We recently reported on a number of section 45 decisions, the purpose of which is to remove “deadwood” or outdated registered trademarks from the Register. In such proceedings, the burden of proof is on the registered owner of the trademark to demonstrate “use” during the previous three year period in order to maintain the mark on the register.

In the recent Federal Court of Appeal case of Brouillette Kosie Prince and Orange Cove-Sanger Citrus Association, the applicant (the party challenging the registration) appealed the decison of the Registrar with respect to a proof-of-use proceeding. The applicant objected to the quality of the evidence submitted by the respondent (the owner of the registration) both before the Registrar and before the Federal Court of Appeal. The respondent was a grower member of Sunkist Growers, a cooperative that assists in the distribution of its members’ products including invoicing such products to buyers on behalf of its members. The Registrar maintained the registration of the respondent’s mark POM-POM on account of its appearance on packaging when the wares were sold to Canadian distributors. The Federal Court held that it was not necessary for the mark to be seen by the consumers who purchased the wares from the respondent’s customers and the Court of Appeal agreed with this conclusion.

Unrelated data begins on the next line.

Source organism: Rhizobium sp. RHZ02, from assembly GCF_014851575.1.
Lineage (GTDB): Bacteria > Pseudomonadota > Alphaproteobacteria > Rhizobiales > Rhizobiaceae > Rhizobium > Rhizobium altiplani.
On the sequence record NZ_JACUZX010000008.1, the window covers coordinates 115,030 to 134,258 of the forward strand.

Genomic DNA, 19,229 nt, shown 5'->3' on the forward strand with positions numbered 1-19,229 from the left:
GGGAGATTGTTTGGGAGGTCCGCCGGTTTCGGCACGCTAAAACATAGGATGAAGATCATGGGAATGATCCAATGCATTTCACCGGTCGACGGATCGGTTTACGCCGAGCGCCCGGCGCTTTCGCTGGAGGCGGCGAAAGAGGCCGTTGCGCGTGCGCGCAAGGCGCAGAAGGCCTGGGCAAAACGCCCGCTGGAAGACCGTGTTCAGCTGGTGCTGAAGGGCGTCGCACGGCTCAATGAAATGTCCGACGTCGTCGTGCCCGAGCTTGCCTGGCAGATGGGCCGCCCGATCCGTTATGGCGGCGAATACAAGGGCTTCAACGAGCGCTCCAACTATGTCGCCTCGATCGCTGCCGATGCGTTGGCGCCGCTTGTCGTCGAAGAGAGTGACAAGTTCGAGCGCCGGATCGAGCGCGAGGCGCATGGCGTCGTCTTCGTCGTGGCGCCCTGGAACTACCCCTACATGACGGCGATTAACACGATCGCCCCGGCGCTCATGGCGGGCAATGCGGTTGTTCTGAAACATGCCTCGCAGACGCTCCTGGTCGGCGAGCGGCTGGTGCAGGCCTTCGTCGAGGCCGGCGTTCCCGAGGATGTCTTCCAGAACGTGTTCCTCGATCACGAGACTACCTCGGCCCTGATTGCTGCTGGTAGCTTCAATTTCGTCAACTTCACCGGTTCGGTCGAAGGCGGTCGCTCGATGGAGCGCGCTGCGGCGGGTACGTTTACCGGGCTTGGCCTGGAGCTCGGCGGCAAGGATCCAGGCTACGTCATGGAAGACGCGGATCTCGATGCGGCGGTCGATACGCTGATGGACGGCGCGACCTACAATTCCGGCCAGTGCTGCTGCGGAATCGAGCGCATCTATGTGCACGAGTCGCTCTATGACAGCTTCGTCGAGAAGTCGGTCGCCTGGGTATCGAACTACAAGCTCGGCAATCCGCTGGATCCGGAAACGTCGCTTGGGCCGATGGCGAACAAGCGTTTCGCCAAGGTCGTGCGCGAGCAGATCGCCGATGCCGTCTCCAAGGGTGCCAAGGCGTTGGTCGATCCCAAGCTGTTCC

The Federal Court of Appeal held that it need only decide on the issue de novo when additional evidence is adduced that would materially affect the Registrar’s finding of fact or the exercise of his discretion. If new evidence added nothing of significance, but was merely repetitive of existing evidence, the issue was whether the Registrar’s decision could survive a probing examination. As the evidence submitted on the appeal did not raise any new issues, the case was dismissed given the reasonableness of the Registrar’s decision in maintaining the registration of the POM-POM mark.

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